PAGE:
clock menu more-arrow no yes

Filed under:

Red Wings Player Grades: Tomas Jurco

New, comments

A grade and epilogue of sorts, for another Red Wings prospect failed to blossom.

Charles LeClaire-USA TODAY Sports

Player Profile

Name: Tomas Jurco

Born: Kosice, Slovakia 12/28/92

Height/Weight: 6’2/188

Position: RW

Stats (DET/CHI):

GP : 29

G: 1

A: 0

PM: 4

ATOI: 11:02

Season Narrative

Tomas Jurco’s Red Wings career ended in Detroit Feb. 24 when he was traded to the Chicago Blackhawks for a 2017 third round pick. It began December 2013 with boundless expectations.

Jurco’s speed, hands and size (6’2, 188lb) gave Red Wings fans belief the reload process would be swift. Some pointed to Nyquist, DeKeyser, or Tatar. Many pointed to Jurco, who was a whirling YouTube rabbithole for reel after reel in juniors through the AHL.

His NHL debut swelled then popped under giddiness; the next great Red Wings skill player had arrived. He did so in grand fashion, scoring on a beauty against the Anaheim Ducks in only his second game.

Now we’re here. Jurco only has 39 points in 159 games.

He’s arguably the emblem of this foggy era for Red Wings management and fans. A franchise that’s become so devoid of regularly developing youth from the ground up, it’s quite possible our gauge for prospects needs to be re-calibrated.

Whether it be Villie Leino, Damien Brunner or Teemu Pulkinnen, our biases don’t translate. We’re sold these players as the answer and sometimes they just don’t have that extra gear, required IQ, or balanced abilities to thrive on an NHL level.

Jurco appeared to have the size, the vision and skill to rise above the aforementioned players. Instead, he was spun into an identity crisis.

He admitted boredom to the Chicago Tribune post-trade and questioned the Red Wings system. While I can see a player of his style grow restless in Blashill’s system like a teen in detention, still, extra work and good behavior—signs of maturity, typically grant you freedom. Maybe his willingness and desperation to grow—displayed by losing 10lbs for speed—came too late. Blashill’s made it clear he has little tolerance for young players slow to meet his precise demands. Jurco could never find his way out of the bottom six box.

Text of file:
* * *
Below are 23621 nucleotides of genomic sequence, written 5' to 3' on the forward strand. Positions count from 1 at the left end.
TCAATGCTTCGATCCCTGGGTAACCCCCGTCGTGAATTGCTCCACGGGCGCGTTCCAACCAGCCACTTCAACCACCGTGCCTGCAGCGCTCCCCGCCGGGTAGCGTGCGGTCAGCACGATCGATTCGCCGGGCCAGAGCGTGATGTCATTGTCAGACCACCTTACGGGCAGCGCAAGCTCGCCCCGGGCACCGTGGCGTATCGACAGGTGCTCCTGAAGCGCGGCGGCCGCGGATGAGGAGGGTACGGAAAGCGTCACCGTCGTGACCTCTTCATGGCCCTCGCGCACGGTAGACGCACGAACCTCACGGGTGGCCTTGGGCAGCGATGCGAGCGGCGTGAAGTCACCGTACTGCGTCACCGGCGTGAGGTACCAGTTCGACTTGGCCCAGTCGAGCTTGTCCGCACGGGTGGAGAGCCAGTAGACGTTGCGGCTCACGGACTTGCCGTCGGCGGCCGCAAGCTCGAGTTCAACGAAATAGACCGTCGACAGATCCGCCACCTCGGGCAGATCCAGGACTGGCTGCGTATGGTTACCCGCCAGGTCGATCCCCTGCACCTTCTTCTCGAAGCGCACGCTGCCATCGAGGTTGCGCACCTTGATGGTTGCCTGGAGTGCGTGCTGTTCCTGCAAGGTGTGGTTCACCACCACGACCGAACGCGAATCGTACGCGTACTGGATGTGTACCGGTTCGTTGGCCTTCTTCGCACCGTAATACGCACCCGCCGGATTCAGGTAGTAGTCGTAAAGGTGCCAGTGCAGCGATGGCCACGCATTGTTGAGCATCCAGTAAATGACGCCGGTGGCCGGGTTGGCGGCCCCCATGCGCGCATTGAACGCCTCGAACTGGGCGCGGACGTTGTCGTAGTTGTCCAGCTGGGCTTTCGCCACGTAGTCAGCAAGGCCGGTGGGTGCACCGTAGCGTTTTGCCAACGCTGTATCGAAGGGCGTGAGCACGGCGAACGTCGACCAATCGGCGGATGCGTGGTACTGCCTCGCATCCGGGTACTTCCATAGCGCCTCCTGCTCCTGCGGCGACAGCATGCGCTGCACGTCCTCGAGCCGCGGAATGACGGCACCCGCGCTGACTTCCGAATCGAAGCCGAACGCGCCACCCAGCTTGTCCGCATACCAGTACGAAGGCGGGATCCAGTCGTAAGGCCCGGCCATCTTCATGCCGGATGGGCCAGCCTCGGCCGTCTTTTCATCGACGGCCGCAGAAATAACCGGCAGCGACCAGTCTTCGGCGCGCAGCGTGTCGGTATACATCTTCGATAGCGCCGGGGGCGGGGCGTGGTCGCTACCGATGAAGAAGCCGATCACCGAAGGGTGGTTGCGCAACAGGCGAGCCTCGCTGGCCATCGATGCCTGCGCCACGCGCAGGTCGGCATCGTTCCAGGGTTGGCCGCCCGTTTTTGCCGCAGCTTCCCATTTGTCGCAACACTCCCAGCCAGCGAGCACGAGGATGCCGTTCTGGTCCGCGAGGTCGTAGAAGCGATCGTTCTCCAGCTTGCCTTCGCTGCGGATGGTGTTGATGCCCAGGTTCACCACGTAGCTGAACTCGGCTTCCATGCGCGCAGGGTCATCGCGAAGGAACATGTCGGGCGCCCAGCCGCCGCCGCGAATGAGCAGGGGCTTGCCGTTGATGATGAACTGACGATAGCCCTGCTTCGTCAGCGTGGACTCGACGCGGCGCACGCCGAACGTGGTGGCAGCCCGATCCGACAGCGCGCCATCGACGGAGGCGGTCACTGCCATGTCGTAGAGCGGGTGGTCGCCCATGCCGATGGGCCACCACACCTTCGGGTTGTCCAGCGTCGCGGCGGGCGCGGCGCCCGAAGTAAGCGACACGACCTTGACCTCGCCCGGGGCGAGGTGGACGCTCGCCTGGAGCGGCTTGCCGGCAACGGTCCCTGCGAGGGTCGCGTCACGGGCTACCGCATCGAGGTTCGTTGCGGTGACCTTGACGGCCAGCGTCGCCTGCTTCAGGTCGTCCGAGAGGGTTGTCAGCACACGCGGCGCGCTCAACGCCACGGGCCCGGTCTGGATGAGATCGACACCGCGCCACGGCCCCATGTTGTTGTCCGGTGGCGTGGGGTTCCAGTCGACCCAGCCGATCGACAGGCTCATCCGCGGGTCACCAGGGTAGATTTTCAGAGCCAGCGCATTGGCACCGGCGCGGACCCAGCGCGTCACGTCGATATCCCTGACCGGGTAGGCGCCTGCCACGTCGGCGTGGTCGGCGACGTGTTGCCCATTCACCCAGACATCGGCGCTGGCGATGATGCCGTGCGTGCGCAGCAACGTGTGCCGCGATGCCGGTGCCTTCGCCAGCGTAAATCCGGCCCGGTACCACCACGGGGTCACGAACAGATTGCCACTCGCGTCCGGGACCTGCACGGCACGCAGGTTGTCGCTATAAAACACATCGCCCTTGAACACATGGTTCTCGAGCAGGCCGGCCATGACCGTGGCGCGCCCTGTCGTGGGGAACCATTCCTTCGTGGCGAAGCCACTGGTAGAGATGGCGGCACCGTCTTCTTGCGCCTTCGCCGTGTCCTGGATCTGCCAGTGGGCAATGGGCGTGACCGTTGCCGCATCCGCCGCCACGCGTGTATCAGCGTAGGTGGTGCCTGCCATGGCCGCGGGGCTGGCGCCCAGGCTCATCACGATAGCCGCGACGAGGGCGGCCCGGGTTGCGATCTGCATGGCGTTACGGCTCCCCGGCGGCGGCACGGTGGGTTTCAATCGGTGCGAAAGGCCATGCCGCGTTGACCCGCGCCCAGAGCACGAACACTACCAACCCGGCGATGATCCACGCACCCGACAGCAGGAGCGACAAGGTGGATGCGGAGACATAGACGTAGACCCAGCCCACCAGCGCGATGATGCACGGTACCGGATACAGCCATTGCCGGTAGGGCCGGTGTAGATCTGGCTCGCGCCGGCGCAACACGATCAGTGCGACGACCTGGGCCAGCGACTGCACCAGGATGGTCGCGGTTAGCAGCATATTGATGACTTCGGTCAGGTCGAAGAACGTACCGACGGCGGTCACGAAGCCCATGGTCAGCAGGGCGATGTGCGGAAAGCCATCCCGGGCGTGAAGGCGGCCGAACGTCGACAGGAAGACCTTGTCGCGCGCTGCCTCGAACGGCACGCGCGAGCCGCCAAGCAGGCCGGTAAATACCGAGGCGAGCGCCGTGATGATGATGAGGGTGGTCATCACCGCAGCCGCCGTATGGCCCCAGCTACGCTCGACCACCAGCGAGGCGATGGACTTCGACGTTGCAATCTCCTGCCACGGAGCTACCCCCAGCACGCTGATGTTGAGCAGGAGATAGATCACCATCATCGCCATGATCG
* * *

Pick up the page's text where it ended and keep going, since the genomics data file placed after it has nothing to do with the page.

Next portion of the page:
Despite his handles, despite showing ability to power to the net—and being a plus-possession player for most of his tenure—he was often the plugger, in a role swapped with Joakim Andersson or Drew Miller. No more time and patience for Grand Rapids, which was often a convenient excuse for his intermittent absences.

What He Did vs. Expectation

It was a surprise he made it out of camp. If it wasn’t for back surgery that allowed him to be exempt, he may not have. Jurco was finally slotted in Nov.29 vs. the Dallas Stars, where he looked electric, hitting the post on his first shift. Out with Sheahan and Ott, he carried the play, even being matched up against the Stars top line at times. But maybe it was just adrenaline that focused him to display his best self. He has ability that is so apparent, the Red Wings got a third round pick for him, and Babcock once insisted he remain up with the Wings while still waiver exempt.

Of course I wonder what could’ve been for Jurco had he ever been given regular minutes with Tatar, Larkin, Athanasiou, Mantha, Nyquist, Zetterberg etc. I mention those players by name because they comprise a disjointed group of forwards often pushed out of place by “grit”. Detroit took a player with top six ability and a scorer’s mentality then buried him on the fourth line to “toughen” him up.

In the bottom six, Jurco was forgettable if not for how lost he looked. He gave it hell that first game back from surgery, but maybe seeing Blashill look the other way zapped his confidence and self into obscurity.

This is Hockey Culture 101: You can have the skill, you can have the size. All the tools are there and you can utilize them on the right job, but some players never make the impression they (deserve) to be utilized. For reasons we’ll never exactly know, Jurco was deemed undeserving. Losing puck battles, not fighting to find soft spots on the ice; Jurco often failed the eye test, even though many shifts were spent out of his element.

When the Red Wings drafted Jurco they wanted him to be a scorer. He believed he was going to be a scorer. Then the Red Wings decided they wanted him to be something else. I suspect Jurco still believes he’s meant to be a scorer. Only age 24 with a fresh start, that remains possible.

Jurco failed to dress for a Chicago Blackhawks team that only scored 3 goals while being swept by the Nashville Predators in the playoffs. But at least he participated in the Blackhawks playoff slogan, scoring only “One Goal” in 13 games.

Final Grade: D

I could say Jurco is another victim to the stubbornness of The Red Wing Way. I could blame Babcock, Blashill and Holland for slowing his development. But simply put, Jurco could never adapt. I feel he was capable of growth in an elevated role but he never wanted to work within his surroundings to get there. He got the fresh start he wanted in Chicago, already it’s growing stale.

Now one of the more-anticipated Red Wings prospect’s legacy will be tied to what becomes of third round pick we traded him for.

Poll

What Grade should Tomas Jurco Receive?

This poll is closed

  • 1%
    A
    (9 votes)
  • 2%
    B
    (14 votes)
  • 13%
    C
    (84 votes)
  • 37%
    D
    (230 votes)
  • 45%
    F
    (280 votes)
617 votes total Vote Now